One of the key aspects of a human’s life is an argument. The use of the argument is made everywhere and almost when we engage in any sort of discussion be it related to any matter. In general terms, the argument is defined as the exchange of opposite views or it can be said that the exchange of views on any topic is called an argument. There are two types of indicators of argument. One is the conclusion indicator and the other is the premise indicator (www.futurelearn.com). The former used to give a final point of view or conclusion on anything and it includes hence, therefore, and many others of their ilk. Similarly, the premise indicator includes because supposing that, and are used at the start of the argument. An example of argument can be anything such as excessive use of social media is bad for children.
Cogent reasoning is referred to as a type of argument that has strong reasoning and has true premises. The criteria for cogent reasoning are threefold. It includes a true premise, contains pertinent and relevant information, and is logically valid.
There is a difference between deductive and inductive reasoning. Deductive reasoning draws a conclusion from already known information or any given facts. It analyzes the information and given facts and then infers a conclusion on the analysis of these facts. While the concept of inductive reasoning is related to more of a general conclusion. It can be said that it draws a general conclusion from the given set of information (www.javatpoint.com). On the basis of this, a difference can be drawn between deductive valid and inductively strong arguments. It can be said that the argument is deductively valid when the conclusion that is drawn using deductive reasoning appears to be true and valid. In fact, it is true. Whereas the argument will be inductively strong when the general conclusion that is drawn using inductive reasoning is strong and cogent. For an argument to be deductively valid, it must be true and valid whilst in the case of an inductively strong argument, it needs to be strong and has a sound basis. For the latter, it may be true that it may not be valid and true. Deductive reasoning starts from the premise or any presumption. On the other hand, inductive reasoning starts from a conclusion. It first draws a conclusion and then confirms it. The use of a deductively valid argument is difficult and needs sound research as facts are required which must be true and generate a valid argument. where the use of the inductive argument is comparatively easier because it requires evidence to justify or confirm an already drawn conclusion.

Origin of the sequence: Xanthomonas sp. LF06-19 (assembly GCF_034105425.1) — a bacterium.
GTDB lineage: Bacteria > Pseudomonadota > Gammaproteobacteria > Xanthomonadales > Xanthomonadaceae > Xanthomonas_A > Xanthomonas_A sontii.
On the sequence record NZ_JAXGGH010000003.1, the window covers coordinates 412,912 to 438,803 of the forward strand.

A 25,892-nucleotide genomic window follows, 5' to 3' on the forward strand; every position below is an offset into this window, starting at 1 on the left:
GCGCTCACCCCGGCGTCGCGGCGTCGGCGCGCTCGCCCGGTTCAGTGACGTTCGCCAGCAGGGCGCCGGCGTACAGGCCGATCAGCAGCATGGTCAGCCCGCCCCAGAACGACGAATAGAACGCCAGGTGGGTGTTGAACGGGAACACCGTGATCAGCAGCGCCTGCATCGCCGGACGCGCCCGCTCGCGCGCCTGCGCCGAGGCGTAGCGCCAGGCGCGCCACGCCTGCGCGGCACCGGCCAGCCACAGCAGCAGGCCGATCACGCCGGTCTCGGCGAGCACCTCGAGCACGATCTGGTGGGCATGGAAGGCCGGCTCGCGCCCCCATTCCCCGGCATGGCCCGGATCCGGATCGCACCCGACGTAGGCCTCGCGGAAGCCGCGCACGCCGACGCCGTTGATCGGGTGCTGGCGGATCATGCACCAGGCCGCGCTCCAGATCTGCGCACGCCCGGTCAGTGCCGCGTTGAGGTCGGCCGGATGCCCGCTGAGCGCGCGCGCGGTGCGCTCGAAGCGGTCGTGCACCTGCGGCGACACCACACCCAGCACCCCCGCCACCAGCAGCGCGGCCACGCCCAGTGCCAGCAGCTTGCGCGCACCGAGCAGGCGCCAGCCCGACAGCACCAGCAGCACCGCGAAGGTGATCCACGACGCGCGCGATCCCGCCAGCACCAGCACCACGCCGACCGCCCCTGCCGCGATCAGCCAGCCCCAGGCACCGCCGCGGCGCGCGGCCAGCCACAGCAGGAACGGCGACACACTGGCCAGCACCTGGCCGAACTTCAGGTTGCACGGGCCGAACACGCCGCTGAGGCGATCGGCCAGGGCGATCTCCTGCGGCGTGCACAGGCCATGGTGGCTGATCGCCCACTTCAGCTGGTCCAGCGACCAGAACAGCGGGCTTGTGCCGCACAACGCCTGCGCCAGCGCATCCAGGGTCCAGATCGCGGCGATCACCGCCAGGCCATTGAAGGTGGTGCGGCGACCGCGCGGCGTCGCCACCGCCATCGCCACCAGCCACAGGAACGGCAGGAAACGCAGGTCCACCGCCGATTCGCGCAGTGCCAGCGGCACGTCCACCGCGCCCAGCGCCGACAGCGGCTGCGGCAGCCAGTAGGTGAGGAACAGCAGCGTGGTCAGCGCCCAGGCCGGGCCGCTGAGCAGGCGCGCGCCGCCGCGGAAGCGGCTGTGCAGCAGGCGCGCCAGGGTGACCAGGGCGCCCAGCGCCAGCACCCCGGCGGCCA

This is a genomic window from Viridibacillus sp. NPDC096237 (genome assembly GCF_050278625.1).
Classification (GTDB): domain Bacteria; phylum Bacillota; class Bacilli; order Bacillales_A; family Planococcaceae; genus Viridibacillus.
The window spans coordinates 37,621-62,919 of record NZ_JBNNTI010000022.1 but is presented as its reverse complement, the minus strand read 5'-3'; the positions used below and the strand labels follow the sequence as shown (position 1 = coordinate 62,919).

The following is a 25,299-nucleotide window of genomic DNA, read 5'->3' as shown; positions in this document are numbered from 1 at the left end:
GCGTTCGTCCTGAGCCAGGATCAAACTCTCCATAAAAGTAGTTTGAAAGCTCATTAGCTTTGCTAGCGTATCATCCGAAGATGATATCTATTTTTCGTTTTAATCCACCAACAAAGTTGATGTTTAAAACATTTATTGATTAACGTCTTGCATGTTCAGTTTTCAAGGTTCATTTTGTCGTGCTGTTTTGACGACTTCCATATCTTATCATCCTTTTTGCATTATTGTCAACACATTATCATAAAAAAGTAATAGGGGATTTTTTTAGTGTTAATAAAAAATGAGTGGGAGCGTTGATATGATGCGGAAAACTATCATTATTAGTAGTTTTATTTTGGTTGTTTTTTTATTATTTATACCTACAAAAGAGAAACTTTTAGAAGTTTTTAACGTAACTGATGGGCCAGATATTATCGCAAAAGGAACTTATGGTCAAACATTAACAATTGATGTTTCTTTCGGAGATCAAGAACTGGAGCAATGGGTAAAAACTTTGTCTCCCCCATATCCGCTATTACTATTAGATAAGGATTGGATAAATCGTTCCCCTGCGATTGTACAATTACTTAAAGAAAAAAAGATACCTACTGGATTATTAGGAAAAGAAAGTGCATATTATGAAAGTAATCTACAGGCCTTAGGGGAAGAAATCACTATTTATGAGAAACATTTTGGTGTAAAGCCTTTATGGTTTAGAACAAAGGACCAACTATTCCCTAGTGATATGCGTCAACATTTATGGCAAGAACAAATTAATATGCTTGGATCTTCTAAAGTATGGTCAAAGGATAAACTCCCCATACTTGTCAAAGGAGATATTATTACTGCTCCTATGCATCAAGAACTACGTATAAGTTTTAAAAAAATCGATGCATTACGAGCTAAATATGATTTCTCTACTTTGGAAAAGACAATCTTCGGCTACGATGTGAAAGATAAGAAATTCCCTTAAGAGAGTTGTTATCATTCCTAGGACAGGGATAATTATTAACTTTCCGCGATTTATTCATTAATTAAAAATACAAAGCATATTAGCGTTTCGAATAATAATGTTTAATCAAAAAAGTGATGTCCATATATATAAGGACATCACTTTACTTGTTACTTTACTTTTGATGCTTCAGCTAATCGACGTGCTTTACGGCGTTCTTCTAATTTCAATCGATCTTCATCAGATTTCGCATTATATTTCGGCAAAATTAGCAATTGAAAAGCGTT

In making or creating an argument, there is always a role of background beliefs and viewpoints that play their part. These backgrounds’ viewpoints can exercise a potent influence on the generation of an argument. For instance, if a person conducts research about the presence of God, here, the role of background beliefs will play a critical role. It can happen that defenders of the presence of God will look for an argument that justifies and gives credence to their position. On the other hand, those who oppose the presence of God may look for evidence that confirms their position. Here, the role of the inherent beliefs came to play their role. A person who staunchly believes in the presence of God and is a strong advocate of this will look for pieces of evidence or arguments that can help him in supporting his or her position. The same principle holds for people who are standing on the other side of the aisle. In this way, the role of background beliefs and views can play an integral role in generating an argument.
Once, I had an argument with my fellow about whether social media is a boon or bane. I took the position that it is the bane and its disadvantages far outweigh its disadvantages. I used rational arguments to persuade my fellow. I gave him an array of evidence and showed it from multiple points that how social media is proving bane. For instance, I told him how the use of social media is used for propaganda and spreading fake news. Similarly, it has become a handy tool for ultra-right groups to recruit people across the group and spread their hatred. I gave him the example of the Christchurch attack which showed how an attacker was a staunch follower of trump. Similarly, I explained the effects of social media on children and how It has corrupted human relations. By presenting these arguments underpinned by solid evidence and real-world examples, I was able to convey to my fellow students that social media is indeed a bane.References:
- Girard, P. (n.d.). What are the arguments?
- Difference between Inductive and Deductive reasoning. (n.d.).